Reflecting on the Stories behind Financial Aid at NASFAA Annual Conference
Reflecting on the Stories behind Financial Aid at NASFAA Annual ConferenceAbby Hexter, Director, Communications
“Financial aid directors are the gatekeepers to the American Dream,” declared Congressman Bobby Scott (D-VA) during the Student Aid Success Stories luncheon at the recent NASFAA National Conference.
Before unpacking this lofty statement, I should mention that I did not expect to walk away from the recent NASFAA national conference feeling…emotional.
I expected to learn about federal loan policy, prior-prior year implementation, and more about how colleges are using College Board services like PROFILE and PowerFAIDS—and I did.
But I also realized pretty quickly as I spoke with financial aid practitioners from across the country that behind the off-putting terminology of their profession are people helping people; people who have stories to tell about how their financial aid awards literally changed their lives. These stories are as inspiring and as impactful as any tale of improbable success. They are the stories of Tabitha McCallister, who worked full time making less than minimum wage and caring for three children while obtaining a master’s degree; of College Board’s own Amber Briggs, who overcame homelessness and verbal abuse to become the “caring adult” that invests in other students’ lives; and Janet and Ramon Murguia, whose immigrant parents may not have made it past the seventh grade but understood the importance of education, and pushed each of their six children to obtain multiple advanced degrees.
These panelists would likely argue that the financial aid professionals who changed their lives are opening doors to the American Dream. “I was approached by at least a dozen financial aid professionals after I got off stage, who all expressed their gratitude to me for sharing my story, saying that they were glad to be reminded why they do what they do,” Amber said to me after the session. “Since I have helped students obtain financial aid in my previous work as a college access counselor, I felt lucky that I could share their enthusiasm for their work—everyone is so clearly focused on positively impacting students.”
But as Uncle Ben once said to Peter Parker, with great power comes great responsibility.
“People get very emotional about money, and applying for college is one of the first big decisions that a young person makes in their life,” said Pamela Mason, Director of Financial Aid Administration at Columbia University in New York City. The prospect of paying for college can depress the enthusiasm of even the most motivated student. Part of the job of a financial aid advisor, she explained, is to interpret the jargon while maintaining the dignity of the stressed-out students and their families. “We are literally guides through the jungle—we hack away at the vines and leaves that threaten to block their path to help students get to college,” she said.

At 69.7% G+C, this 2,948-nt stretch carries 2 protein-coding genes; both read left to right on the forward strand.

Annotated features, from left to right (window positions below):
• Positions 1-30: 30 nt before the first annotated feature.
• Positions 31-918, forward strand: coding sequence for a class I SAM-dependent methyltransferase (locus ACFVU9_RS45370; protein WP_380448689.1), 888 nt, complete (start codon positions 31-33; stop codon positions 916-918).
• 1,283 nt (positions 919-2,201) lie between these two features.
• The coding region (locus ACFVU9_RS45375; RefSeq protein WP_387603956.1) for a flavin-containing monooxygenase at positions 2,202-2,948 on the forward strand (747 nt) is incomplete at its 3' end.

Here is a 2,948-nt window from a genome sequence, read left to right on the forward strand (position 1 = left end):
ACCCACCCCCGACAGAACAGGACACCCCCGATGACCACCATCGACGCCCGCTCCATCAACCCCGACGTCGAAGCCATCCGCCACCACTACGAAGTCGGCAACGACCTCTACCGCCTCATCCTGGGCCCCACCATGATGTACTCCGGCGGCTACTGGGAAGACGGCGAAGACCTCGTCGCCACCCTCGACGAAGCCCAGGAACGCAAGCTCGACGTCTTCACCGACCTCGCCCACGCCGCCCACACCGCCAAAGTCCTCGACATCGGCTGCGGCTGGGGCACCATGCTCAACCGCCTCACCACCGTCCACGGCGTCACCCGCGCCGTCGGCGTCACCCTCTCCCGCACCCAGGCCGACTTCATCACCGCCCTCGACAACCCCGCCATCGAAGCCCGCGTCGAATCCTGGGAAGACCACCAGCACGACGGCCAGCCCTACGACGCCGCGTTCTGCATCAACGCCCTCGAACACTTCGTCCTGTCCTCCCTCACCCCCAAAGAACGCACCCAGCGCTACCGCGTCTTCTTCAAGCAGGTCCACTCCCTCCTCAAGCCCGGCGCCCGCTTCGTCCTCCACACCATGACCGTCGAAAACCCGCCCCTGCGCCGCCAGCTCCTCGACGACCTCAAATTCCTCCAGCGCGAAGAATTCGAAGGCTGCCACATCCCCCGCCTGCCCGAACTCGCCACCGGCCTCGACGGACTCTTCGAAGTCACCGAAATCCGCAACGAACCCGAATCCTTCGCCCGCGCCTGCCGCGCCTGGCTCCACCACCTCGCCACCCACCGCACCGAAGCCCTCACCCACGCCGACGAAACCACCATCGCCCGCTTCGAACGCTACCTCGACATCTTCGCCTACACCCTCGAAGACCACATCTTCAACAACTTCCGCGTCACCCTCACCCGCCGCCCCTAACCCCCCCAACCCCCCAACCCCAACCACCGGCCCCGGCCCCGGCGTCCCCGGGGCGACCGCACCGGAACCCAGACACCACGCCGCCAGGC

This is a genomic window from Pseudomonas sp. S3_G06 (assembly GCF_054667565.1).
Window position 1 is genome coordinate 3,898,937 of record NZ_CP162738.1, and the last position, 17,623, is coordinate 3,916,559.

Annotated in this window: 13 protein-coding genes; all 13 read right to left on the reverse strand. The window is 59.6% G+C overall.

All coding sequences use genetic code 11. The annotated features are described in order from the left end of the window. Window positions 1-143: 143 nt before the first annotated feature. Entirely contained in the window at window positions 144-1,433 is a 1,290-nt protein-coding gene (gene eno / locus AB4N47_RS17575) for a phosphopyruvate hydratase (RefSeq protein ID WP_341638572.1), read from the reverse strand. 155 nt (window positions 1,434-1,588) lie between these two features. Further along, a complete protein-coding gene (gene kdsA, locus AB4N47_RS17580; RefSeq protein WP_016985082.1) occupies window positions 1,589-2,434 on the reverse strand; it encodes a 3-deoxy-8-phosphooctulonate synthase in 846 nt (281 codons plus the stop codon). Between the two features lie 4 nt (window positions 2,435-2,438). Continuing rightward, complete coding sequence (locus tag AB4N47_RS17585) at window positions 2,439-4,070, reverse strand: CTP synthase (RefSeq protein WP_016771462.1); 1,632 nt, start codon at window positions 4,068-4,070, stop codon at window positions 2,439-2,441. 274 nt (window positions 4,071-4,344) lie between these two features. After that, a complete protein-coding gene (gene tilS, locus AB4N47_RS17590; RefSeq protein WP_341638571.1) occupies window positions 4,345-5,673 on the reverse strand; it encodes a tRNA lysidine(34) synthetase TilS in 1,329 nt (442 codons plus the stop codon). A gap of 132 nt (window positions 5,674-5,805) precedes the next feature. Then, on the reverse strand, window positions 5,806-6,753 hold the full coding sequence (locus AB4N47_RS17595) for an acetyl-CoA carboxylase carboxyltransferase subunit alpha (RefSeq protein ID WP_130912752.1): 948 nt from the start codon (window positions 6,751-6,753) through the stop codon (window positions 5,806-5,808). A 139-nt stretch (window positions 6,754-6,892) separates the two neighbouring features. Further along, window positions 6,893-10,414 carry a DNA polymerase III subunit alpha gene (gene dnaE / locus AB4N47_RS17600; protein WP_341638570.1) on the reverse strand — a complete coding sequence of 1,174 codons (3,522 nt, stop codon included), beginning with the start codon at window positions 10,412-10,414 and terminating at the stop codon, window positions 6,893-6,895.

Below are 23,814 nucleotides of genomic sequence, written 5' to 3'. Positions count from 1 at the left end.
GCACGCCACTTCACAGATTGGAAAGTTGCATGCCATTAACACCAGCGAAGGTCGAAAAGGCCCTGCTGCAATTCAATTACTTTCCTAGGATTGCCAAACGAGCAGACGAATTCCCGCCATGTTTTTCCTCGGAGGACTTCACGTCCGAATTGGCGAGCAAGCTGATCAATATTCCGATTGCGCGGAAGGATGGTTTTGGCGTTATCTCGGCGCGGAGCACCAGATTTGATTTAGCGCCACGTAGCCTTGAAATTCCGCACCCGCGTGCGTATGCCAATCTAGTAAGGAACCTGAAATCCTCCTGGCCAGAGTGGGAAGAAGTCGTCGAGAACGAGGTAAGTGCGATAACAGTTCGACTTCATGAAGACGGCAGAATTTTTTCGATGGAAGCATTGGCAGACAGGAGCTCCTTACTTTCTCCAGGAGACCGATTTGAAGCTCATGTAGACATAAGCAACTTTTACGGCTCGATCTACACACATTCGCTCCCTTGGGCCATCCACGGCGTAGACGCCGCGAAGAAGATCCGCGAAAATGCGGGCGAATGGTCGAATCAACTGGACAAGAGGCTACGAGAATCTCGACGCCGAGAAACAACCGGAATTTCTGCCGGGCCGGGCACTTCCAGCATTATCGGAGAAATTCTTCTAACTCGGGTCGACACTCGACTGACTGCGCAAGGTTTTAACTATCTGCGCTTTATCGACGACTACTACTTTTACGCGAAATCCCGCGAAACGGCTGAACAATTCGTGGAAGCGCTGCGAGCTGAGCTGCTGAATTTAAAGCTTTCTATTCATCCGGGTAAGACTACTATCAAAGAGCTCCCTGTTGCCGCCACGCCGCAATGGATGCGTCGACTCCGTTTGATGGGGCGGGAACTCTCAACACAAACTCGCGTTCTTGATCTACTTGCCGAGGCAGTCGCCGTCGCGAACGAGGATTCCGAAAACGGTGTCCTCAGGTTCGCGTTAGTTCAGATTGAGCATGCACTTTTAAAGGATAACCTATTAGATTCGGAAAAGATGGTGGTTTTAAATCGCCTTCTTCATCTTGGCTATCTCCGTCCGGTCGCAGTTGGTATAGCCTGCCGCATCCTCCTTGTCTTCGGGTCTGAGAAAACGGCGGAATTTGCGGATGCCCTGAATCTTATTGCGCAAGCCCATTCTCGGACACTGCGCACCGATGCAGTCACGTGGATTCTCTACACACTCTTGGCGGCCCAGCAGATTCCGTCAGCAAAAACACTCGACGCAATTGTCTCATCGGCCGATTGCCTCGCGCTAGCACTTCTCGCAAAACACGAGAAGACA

Tabitha shared a similar sentiment while on stage: “He empowered me,” she said of the financial aid director who made her education a reality. “He made sure I understood my financial circumstances. He made sure I knew how to fill out the FAFSA by myself.”
It is no secret that there are mounting pressures on students and families when it comes to paying for college. As the cost of college continues to rise, many sessions focused on how to simplify the financial aid process to allow for easier access to the funding available for loans, grants, and scholarships. Several policy recommendations were brought forward during the NASFAA conference that would build on the implementation of prior-prior year and an earlier FAFSA, such as changing the Pell Grant system so that students can rely on receiving a grant without going through the application process year after year; having students fill out a form that indicates their low-income status only once throughout their college career; and reducing the number of questions on the FAFSA.
Whether any of these changes will make a material difference will be determined over time. The stories, though: those had an immediate impact on how I view the wild world of financial aid.